Can you name all the parts of your eye? Even if you can’t name every part, you have probably heard of the retina. The retina is the light-sensitive tissue that lines the back of the eye. It is very important to your vision. This means that any type of damage to or disease of your retina can have severe consequences. Here at Berks Eye, we treat a number of eye conditions that affect your retina.(more…)
Consuming healthy foods and taking certain supplements decreases the likelihood of developing several common eye conditions. This includes age-related macular degeneration (AMD), the leading cause of blindness in those 60 and up. The eye care specialists at Berk’s Eye Physicians and Surgeons Ltd. of Reading, PA explain the benefits of good nutrition for eye health.
Eye Healthy Diet
The American Optometric Association recommends adding particular dietary nutrients to preserve vision and protect against certain eye diseases. For overall health, Americans are urged to eat at least five fruits and vegetables daily. Along with regular exercise, a healthy diet may reduce the incidence of cardiovascular disease. High blood pressure and other cardiac-related ailments may prove harmful to eye health. Taking good care of yourself requires a holistic approach.
Fruits and vegetables that may boost eye health include:
- Citrus fruits
- Leafy greens
- Sweet potatoes
Omega-3 fatty acids are another essential element for eye health. These fatty acids aid retinal function and assist visual development. They can help prevent dry eye and lessen the odds of AMD development. Sources of omega-3 fatty acids include:
- Leafy greens
Vitamin and Mineral Supplements
Obtaining nutrients through foods is the best route for eye health, but taking the right vitamins and supplements also plays a role. Vitamins and minerals critical for eye health include:
- Vitamin C
- Vitamin D
- Vitamin E
Most of these vitamins are antioxidants. Antioxidants battle the free radicals that break down healthy tissue, including eye tissue. Antioxidants may help in cataract prevention. Vitamin C intake is especially valuable in cataract reduction, as are lutein and zeaxanthin.
In addition to supplements designed specifically for eye health, you may want to take fish or flaxseed oil capsules for the omega-3 fatty acids. That is probably the most effective way to ensure you are receiving an adequate amount of omega-3 fatty acids if you do not like to eat fish.
The National Eye Institute sponsored the Age-Related Eye Disease Study (AREDS). This major clinical study involved 3,640 people between the ages of 55 and 80. The results showed that taking a vitamin or mineral supplement reduced the progression of AMD by roughly 25 percent. Some of the subjects reduced their visual acuity loss by 19 percent.
Follow-up studies indicate that those with a high dietary intake of lutein and zeaxanthin may reduce the risk of geographic atrophy, the advanced form of AMD.
If you would like more information about the role nutrition plays in eye health, contact the eye care specialists at Berks Eye in Reading, PA to schedule a consultation. We can advise you on the best eye care vitamin and mineral supplements for your individual needs.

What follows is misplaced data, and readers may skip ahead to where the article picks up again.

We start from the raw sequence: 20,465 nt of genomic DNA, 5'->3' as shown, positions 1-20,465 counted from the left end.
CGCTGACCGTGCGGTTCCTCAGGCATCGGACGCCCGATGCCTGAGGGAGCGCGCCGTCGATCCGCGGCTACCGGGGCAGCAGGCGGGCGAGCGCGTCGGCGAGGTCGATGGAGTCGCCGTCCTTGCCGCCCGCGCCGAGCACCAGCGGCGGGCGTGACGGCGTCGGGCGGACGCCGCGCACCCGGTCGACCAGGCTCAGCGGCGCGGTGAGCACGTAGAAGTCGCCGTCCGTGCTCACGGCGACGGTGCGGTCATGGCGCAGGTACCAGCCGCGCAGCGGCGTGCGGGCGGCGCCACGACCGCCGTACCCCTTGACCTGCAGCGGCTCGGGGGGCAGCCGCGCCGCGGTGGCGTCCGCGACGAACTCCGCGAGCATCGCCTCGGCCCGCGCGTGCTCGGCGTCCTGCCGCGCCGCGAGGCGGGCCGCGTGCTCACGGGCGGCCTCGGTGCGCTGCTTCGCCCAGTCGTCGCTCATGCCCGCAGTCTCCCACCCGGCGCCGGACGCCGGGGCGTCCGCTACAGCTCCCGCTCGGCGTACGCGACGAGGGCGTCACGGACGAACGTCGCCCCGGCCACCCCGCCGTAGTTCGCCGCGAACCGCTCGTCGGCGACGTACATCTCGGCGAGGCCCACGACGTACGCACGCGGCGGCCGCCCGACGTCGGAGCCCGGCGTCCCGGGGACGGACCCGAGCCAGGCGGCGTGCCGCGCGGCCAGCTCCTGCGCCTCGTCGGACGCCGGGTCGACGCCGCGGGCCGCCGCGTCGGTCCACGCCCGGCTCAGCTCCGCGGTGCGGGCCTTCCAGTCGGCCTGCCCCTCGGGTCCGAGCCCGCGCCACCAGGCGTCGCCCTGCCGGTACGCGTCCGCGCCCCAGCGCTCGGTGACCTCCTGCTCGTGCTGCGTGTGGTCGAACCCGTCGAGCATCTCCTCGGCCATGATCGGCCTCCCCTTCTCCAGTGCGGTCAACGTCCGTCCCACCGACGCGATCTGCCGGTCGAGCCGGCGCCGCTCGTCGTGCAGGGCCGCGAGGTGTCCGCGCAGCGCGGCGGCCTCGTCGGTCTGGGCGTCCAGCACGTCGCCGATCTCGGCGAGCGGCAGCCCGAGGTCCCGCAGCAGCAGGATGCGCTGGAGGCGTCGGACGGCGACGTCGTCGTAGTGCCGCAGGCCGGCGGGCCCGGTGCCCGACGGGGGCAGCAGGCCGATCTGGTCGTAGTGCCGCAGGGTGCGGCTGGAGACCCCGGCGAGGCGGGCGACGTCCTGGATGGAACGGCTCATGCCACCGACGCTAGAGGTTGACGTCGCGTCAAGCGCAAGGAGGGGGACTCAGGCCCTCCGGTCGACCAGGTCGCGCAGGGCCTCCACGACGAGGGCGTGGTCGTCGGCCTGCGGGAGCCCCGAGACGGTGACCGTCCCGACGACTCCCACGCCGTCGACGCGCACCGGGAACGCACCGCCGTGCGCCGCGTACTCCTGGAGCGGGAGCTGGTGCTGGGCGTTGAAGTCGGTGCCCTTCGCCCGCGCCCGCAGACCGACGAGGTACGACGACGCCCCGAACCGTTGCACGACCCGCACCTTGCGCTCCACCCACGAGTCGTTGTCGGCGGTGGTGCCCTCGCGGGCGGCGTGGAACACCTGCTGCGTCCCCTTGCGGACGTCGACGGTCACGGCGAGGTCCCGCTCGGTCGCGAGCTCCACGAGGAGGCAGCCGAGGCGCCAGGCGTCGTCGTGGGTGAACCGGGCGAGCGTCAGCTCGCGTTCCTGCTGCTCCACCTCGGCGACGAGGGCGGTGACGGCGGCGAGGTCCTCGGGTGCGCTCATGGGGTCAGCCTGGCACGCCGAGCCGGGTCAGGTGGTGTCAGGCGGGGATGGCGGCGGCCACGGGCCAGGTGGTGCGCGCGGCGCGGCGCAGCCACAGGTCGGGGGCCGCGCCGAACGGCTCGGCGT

Most of us already know how important it is to protect our skin from the power of the sun. The effects of damage from ultraviolet solar rays are obvious: dry, wrinkled skin, sun spots, and in too many cases, skin cancer. The trusted vision care team at Berks Eye Physicians and Surgeons reminds you that your eyes are much more sensitive than your skin, and need a level of protection at least as strong as the sunscreen you use daily.
Costs of Neglect
The consequences of subjecting your eyes to years of unprotected exposure to ultraviolet rays can be severe — for your eyes and for the delicate skin surrounding your eyes. In fact, up to 10 percent of all skin cancers occur on the fragile skin near your eyes. The eyelids are a common location for this type of malignancy.
For the eye itself, long-term exposure to the sun can cause cataracts; macular degeneration, which often leads to total loss of vision; pterygia, which are growths on the eye; and photokeratitis, which is essentially a sunburn on the eye.
Framing the Issue
Given these facts, it’s clear that sunglasses should be an indispensable daytime fashion accessory for everyone. And it’s also clear that when it comes to the health of your eyes and the sharpness of your vision, frugality is not a virtue.
Those cheap sunglasses you see on the rack at the drugstore can be quite costly in the long run. Most of these inexpensive varieties block only part of the sun’s harmful UV rays. Meanwhile, they trick you — and your eyes — into thinking that you are wearing adequate protection. The darker lenses of the sunglasses reduce visible light, and in response your pupils dilate. In doing so, they are allowing a higher intensity of ultraviolet light to enter and begin damaging the retina.
For optimal protection from all these risks, look for sunglasses that block 99 to 100 percent of both UVB and UVA ultraviolet rays. If the label includes a UV 400 notation, that is a sign that the product offers complete blockage of ultraviolet light.